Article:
A large increase in nonfarm payrolls for September is unfavorable news, correct? For CFOs, it could heighten their already most-pressing concerns, cited in the recent Duke/Richmond Fed CFO Survey: monetary policy, labor quality and availability, and cost pressures (inflation).
An even tighter job market than expected could push up wage bills for 2024. Inflation in the 3% range and higher could stick around for longer or even worsen as labor demand outstrips supply. As a result, the Federal Open Market Committee (FOMC) may have to keep the Fed funds rate in its current range or higher for a more extended period. It also boosts the argument for another 25-basis-point interest rate increase by the FOMC at its November or December meetings.
But there are reasons to be more optimistic. Yes, the jobs market is still very robust. Total nonfarm payroll employment rose by 336,000 in September, above the average monthly gain of 267,000 over the prior 12 months, the Bureau of Labor Statistics (BLS) said on Friday. In addition, nonfarm payroll adds were revised upward for the previous two months by a combined 119,000.
But another piece of data released on Friday tempers the idea (at least according to some economists) that we’ll see worker pay surge again from a tight market: slowing wage growth numbers, which have decelerated on a nominal basis in recent months.
“While [year-over-year] wage growth ticked down to 4.2%, the annualized three-month change dropped significantly to 3.4%,” tweeted the Economic Policy Institute’s Elise Gould. Average hourly earnings growth peaked at 5.9% in March 2022. Finance executives in The CFO Survey projected their wage bills would grow 4% at the median in 2024.
“Why applaud decelerating nominal wage growth?” Gould asked in another tweet. “1. The Fed will be looking at that closely to determine whether there's overheating that may spur their rate hikes further. 2. Real (inflation-adjusted) wages are rising because inflation has fallen much faster than wage growth.”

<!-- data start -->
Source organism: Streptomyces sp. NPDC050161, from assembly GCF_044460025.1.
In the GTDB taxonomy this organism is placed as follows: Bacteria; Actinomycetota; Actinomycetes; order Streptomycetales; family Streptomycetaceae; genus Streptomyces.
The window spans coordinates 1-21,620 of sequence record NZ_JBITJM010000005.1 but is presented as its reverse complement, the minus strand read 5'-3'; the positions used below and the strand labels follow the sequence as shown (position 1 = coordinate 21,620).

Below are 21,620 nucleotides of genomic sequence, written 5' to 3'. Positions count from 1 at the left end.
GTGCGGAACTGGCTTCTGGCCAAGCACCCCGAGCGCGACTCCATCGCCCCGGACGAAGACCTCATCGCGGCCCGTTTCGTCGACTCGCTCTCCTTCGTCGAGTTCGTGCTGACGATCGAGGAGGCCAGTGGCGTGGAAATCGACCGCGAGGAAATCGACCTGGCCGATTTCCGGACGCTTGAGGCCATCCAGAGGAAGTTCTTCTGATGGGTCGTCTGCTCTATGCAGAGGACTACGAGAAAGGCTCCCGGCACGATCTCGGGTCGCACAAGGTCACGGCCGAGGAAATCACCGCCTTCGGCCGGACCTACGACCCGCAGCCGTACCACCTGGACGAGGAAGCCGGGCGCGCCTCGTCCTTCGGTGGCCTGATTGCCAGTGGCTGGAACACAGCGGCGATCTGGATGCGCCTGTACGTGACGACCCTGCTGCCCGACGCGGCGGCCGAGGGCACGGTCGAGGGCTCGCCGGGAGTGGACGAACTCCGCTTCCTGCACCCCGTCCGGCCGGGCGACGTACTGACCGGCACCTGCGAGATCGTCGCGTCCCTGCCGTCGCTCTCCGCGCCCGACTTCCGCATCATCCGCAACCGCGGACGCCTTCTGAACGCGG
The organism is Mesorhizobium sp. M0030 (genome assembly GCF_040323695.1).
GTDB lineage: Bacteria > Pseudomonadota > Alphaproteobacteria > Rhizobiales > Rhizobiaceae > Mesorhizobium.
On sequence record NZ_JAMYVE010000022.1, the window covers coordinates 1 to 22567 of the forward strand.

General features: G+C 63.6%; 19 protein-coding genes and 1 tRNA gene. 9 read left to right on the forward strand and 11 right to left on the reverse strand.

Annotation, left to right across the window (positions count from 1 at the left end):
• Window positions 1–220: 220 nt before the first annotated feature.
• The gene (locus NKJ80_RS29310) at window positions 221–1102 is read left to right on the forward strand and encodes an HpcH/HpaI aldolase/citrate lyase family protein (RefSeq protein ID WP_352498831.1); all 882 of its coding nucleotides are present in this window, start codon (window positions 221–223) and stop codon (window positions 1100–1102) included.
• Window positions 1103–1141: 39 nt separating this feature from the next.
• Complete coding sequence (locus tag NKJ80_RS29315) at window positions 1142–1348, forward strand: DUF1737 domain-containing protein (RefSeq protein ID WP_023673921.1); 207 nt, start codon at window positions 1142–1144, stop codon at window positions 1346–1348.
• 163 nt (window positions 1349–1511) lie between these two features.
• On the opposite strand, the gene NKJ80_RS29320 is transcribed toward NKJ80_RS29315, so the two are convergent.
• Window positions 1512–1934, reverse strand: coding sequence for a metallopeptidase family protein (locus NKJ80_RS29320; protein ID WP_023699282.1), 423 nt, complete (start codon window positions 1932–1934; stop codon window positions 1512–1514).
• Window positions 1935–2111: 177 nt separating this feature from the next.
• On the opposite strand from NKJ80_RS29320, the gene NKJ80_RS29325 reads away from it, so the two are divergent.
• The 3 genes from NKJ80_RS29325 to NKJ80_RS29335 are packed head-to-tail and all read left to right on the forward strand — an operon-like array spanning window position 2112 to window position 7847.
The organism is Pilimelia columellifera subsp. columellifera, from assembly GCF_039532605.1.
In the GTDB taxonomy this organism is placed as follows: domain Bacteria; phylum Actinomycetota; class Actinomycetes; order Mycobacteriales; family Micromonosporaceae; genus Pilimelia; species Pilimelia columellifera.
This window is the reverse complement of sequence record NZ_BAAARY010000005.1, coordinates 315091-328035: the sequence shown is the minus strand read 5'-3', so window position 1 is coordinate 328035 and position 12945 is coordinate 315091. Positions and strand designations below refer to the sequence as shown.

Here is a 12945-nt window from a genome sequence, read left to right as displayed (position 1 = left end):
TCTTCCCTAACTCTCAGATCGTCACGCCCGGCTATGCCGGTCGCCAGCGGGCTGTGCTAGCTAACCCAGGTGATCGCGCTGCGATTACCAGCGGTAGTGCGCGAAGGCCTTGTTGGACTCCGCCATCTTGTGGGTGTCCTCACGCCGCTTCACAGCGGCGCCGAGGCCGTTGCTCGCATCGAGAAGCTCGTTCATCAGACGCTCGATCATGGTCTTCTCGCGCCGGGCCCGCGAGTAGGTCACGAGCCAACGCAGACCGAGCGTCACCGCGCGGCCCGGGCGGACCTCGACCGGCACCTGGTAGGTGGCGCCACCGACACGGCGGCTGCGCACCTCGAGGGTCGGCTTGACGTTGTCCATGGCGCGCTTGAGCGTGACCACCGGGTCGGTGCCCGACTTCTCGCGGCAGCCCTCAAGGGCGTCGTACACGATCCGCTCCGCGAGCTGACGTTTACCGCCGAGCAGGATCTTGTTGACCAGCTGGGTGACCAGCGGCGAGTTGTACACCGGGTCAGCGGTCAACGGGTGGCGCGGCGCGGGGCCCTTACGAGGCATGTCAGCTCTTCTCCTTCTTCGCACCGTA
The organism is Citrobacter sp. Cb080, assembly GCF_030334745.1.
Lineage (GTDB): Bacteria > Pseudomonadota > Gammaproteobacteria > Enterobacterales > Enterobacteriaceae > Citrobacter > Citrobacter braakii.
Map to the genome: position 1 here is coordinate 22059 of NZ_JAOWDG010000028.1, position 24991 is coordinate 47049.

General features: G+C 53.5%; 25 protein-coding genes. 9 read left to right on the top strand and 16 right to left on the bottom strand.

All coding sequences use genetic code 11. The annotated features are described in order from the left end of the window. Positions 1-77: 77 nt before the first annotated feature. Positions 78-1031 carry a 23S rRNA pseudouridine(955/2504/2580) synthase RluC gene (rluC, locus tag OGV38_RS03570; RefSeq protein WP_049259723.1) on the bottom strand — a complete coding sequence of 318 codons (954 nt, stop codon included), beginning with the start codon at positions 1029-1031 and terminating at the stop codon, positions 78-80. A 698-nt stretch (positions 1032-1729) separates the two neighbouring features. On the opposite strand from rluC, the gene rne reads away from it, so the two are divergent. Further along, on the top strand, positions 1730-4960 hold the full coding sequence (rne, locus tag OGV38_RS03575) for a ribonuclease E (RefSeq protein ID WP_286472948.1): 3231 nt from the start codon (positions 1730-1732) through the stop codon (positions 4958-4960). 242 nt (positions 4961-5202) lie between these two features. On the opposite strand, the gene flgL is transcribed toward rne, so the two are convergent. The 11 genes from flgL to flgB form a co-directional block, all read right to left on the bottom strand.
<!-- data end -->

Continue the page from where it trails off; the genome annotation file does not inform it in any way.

The Bank of America (BofA) Securities economics research team noted “the moderation in wages over the last two months suggests that the balance between demand and supply has improved.”
Supply Not Demand
Job gains were not broad-based when looked at by industry. Gains mostly occurred in leisure and hospitality; government; health care; professional, scientific, and technical services; and social assistance.
“The sectors that lagged behind the broader labor market recovery continue to hire at a rapid clip,” according to BofA Securities economists. Some of these sectors have only just returned to pre-pandemic levels, suggesting payroll adds were businesses filling in jobs left open due to a low worker supply.
Moody’s Investors Service chief economist Market Zandi tweeted:
The more I dig into the Sept jobs report, the more I like it. The job market is strong, but not too strong to forestall lower inflation. All signs suggest the economy is at full-employment, not beyond, and labor supply is keeping up with labor demand. Couldn’t be much better.— Mark Zandi (@Markzandi) October 6, 2023
Harvard economist Jason Furman also took solace in the wage data: “When [the payrolls data] is combined with the higher labor force participation [and] slowing wage growth I would say the balance of evidence is that this is supply not demand. So letting myself enjoy this one,” he tweeted.
Another positive: by the end of Friday, Fed funds futures were projecting only a 31% probability of a Fed rate hike in November and a 36% chance of one in December. The probabilities increased only a few percentage points by the end of Friday.
"The labor market will not cool with job growth continuing at this rapid pace."
Bruce Coulton, Chief Economist, Fitch Ratings
That’s not to say CFOs should stand pat with their current economic forecasts.
As Brian Coulton, chief economist at Fitch Ratings, stated in an email, "This strong jobs number, allied with the rise in job openings in August and recent upward revisions to estimates of the cushion of excess household savings, point to upside risks to the near-term U.S. economic outlook. The labor market will not cool with job growth continuing at this rapid pace. This will keep upward pressure on wages.”
Stifel Chief Economist Lindsey Piegza said the surge in hiring “perpetuates the notion of higher for – even – longer.” The unemployment rate “continues to bounce below the Fed’s full employment range, with inflation showing less improvement than previously anticipated relative to earlier forecasts,” she said in an email. “It’s clear the [FOMC] still has more work to do.